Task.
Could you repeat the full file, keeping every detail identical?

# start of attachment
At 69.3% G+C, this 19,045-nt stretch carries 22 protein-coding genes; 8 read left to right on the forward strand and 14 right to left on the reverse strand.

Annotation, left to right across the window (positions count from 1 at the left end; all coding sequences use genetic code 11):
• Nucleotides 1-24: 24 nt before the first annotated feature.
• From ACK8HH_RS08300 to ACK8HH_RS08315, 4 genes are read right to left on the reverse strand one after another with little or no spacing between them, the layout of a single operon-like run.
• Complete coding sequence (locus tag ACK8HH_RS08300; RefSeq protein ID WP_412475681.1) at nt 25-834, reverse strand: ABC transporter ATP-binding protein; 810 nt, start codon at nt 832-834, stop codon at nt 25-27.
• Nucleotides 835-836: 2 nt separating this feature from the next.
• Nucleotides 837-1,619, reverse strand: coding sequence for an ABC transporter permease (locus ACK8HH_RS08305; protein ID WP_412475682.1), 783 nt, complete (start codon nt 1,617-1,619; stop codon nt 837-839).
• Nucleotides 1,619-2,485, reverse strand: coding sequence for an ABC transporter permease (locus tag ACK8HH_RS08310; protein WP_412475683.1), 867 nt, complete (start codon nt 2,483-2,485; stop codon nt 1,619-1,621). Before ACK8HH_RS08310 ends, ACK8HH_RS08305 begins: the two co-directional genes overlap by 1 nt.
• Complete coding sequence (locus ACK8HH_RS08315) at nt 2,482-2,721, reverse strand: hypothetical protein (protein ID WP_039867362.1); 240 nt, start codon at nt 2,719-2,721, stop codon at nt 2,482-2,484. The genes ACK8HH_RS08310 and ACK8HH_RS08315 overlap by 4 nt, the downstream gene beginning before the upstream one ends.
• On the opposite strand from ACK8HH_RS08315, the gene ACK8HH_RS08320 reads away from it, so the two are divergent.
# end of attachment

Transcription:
At 69.3% G+C, this 19,045-nt stretch carries 22 protein-coding genes; 8 read left to right on the forward strand and 14 right to left on the reverse strand.

Annotation, left to right across the window (positions count from 1 at the left end; all coding sequences use genetic code 11):
• Nucleotides 1-24: 24 nt before the first annotated feature.
• From ACK8HH_RS08300 to ACK8HH_RS08315, 4 genes are read right to left on the reverse strand one after another with little or no spacing between them, the layout of a single operon-like run.
• Complete coding sequence (locus tag ACK8HH_RS08300; RefSeq protein ID WP_412475681.1) at nt 25-834, reverse strand: ABC transporter ATP-binding protein; 810 nt, start codon at nt 832-834, stop codon at nt 25-27.
• Nucleotides 835-836: 2 nt separating this feature from the next.
• Nucleotides 837-1,619, reverse strand: coding sequence for an ABC transporter permease (locus ACK8HH_RS08305; protein ID WP_412475682.1), 783 nt, complete (start codon nt 1,617-1,619; stop codon nt 837-839).
• Nucleotides 1,619-2,485, reverse strand: coding sequence for an ABC transporter permease (locus tag ACK8HH_RS08310; protein WP_412475683.1), 867 nt, complete (start codon nt 2,483-2,485; stop codon nt 1,619-1,621). Before ACK8HH_RS08310 ends, ACK8HH_RS08305 begins: the two co-directional genes overlap by 1 nt.
• Complete coding sequence (locus ACK8HH_RS08315) at nt 2,482-2,721, reverse strand: hypothetical protein (protein ID WP_039867362.1); 240 nt, start codon at nt 2,719-2,721, stop codon at nt 2,482-2,484. The genes ACK8HH_RS08310 and ACK8HH_RS08315 overlap by 4 nt, the downstream gene beginning before the upstream one ends.
• On the opposite strand from ACK8HH_RS08315, the gene ACK8HH_RS08320 reads away from it, so the two are divergent.